Joseph Mallord William Turner was English painter, one of the greatest and most original of all landscape painters. Turner was considered a controversial figure in his day, but is now regarded as the artist who elevated landscape painting to an eminence rivaling history painting. Although renowned for his oil paintings, Turner is also one of the greatest masters of British watercolor landscape painting. He is commonly known as "the painter of light" and his work is regarded as a Romantic preface to Impressionism.
Coding comprises half of the National Curriculum strands for computing, and 100 Ideas for Primary Teachers: Coding is packed with resources that will give every teacher the confidence to deliver it. The easy-to-follow and practical activities in this book will be invaluable for all teachers, whether they are new to coding and just getting to grips with the basics, or are more experienced and wish to expand their repertoire. All the ideas have been carefully selected and written to be appropriate for the widest range of pupils' ages and abilities, and to be used with most coding platforms and devices – making them compatible with any existing scheme. Readers can also access and download additional free resources and templates online – 100 ideas is just the start!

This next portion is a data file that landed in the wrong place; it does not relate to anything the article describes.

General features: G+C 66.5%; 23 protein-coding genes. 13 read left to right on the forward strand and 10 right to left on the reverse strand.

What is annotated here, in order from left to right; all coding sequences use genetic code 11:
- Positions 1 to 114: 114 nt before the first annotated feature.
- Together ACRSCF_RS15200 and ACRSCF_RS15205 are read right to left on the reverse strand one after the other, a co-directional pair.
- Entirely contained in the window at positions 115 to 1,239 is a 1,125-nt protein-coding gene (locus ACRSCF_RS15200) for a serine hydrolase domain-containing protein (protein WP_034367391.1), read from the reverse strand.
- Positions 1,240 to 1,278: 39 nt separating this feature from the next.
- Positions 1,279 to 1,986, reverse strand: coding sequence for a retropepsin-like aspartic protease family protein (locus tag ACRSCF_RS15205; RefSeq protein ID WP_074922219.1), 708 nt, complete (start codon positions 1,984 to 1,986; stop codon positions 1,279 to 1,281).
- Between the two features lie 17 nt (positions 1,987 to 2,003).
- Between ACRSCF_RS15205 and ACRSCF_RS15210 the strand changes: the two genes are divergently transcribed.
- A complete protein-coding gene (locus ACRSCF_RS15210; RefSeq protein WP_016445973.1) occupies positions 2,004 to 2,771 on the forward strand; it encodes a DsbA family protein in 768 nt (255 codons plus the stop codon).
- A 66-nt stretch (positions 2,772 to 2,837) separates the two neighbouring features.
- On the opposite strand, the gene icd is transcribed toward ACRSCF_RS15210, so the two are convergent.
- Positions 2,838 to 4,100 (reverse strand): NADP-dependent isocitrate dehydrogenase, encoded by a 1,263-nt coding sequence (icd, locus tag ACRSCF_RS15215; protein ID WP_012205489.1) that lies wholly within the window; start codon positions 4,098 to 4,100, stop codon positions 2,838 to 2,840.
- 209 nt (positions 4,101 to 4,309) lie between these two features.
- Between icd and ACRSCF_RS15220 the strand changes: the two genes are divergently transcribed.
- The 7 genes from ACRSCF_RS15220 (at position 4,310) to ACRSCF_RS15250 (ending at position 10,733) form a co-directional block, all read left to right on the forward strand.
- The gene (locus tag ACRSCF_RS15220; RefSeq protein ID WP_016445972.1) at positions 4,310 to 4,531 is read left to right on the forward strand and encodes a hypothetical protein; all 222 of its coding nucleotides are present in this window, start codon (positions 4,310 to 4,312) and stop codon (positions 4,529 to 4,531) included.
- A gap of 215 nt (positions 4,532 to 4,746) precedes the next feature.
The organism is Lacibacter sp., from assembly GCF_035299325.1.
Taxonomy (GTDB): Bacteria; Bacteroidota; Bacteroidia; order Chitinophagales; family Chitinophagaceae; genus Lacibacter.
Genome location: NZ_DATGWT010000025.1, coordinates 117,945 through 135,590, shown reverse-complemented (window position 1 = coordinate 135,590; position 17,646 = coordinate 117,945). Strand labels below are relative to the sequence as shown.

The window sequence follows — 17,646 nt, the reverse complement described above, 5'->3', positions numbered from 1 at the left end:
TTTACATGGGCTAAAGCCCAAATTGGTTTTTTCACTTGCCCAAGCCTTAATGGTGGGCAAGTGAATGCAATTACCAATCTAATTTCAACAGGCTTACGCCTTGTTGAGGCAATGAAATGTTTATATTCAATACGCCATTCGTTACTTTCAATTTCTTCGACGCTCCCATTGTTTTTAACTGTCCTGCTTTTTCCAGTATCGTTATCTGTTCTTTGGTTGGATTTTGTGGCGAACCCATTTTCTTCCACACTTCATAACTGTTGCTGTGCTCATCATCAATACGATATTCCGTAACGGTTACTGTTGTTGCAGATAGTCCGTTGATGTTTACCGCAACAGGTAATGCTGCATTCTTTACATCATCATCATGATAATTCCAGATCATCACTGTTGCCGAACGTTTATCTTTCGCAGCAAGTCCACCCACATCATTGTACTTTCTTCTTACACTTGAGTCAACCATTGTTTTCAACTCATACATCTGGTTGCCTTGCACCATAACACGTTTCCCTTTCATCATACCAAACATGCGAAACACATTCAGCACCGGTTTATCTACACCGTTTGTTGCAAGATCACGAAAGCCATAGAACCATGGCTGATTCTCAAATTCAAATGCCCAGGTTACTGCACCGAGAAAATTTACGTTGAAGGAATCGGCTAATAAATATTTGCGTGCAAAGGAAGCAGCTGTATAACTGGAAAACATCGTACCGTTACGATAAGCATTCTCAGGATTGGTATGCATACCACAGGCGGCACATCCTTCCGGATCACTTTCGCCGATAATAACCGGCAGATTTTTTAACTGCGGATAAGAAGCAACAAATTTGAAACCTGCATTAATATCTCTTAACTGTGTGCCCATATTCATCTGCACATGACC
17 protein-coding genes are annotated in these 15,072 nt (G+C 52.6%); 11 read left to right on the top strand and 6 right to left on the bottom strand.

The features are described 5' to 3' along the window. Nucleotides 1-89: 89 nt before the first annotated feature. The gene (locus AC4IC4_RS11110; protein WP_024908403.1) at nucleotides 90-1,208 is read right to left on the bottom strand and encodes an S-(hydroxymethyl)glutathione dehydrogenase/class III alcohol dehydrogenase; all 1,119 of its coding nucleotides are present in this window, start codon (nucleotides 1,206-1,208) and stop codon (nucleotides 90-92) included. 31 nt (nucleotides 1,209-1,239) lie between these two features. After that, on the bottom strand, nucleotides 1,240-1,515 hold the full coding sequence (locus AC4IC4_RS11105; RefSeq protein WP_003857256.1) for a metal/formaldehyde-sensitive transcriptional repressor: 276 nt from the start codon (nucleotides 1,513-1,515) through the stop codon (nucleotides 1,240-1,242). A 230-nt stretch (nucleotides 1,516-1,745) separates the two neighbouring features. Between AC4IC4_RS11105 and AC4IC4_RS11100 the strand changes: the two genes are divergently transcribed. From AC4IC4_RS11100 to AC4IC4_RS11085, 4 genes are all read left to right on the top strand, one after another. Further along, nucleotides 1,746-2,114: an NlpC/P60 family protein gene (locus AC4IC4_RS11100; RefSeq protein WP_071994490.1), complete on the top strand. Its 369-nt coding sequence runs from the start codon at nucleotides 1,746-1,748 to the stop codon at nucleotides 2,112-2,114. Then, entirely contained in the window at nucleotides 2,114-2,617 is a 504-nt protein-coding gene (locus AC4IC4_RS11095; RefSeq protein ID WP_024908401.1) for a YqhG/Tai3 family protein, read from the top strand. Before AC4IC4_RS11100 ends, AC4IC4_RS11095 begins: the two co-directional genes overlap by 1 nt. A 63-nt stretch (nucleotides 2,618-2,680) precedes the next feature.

Color between the lines of the great masters! This unique coloring book invites you to reinvent 34 of the most celebrated art masterpieces of the past six centuries. Re-created here as beautiful line art, you'll find renditions of famous paintings such as Bottecelli's The Birth of Venus, Van Gogh's Irises, and Grant Wood's American Gothic. Discover your creativity as you decompress, loosen up, and relax while experiencing these masterpieces in a whole new highly personal way. Channel your inner Michelangelo as you bring to life The Creation of Adam. Spend an afternoon in Seurat's A Sunday on La Grande Jatte. Give Mona Lisa a makeover. Anything goes with you behind the color wheel...so grab your colored pencils, markers, or even paints, and color your own masterpieces! Hand-rendered replications of 34 famous works, from The Last Supper to The Scream Quality paper stands up to colored pencil, marker, or paint Pad binding for easy page removal Thumbnails of the original artworks for inspiration Perfect size for framing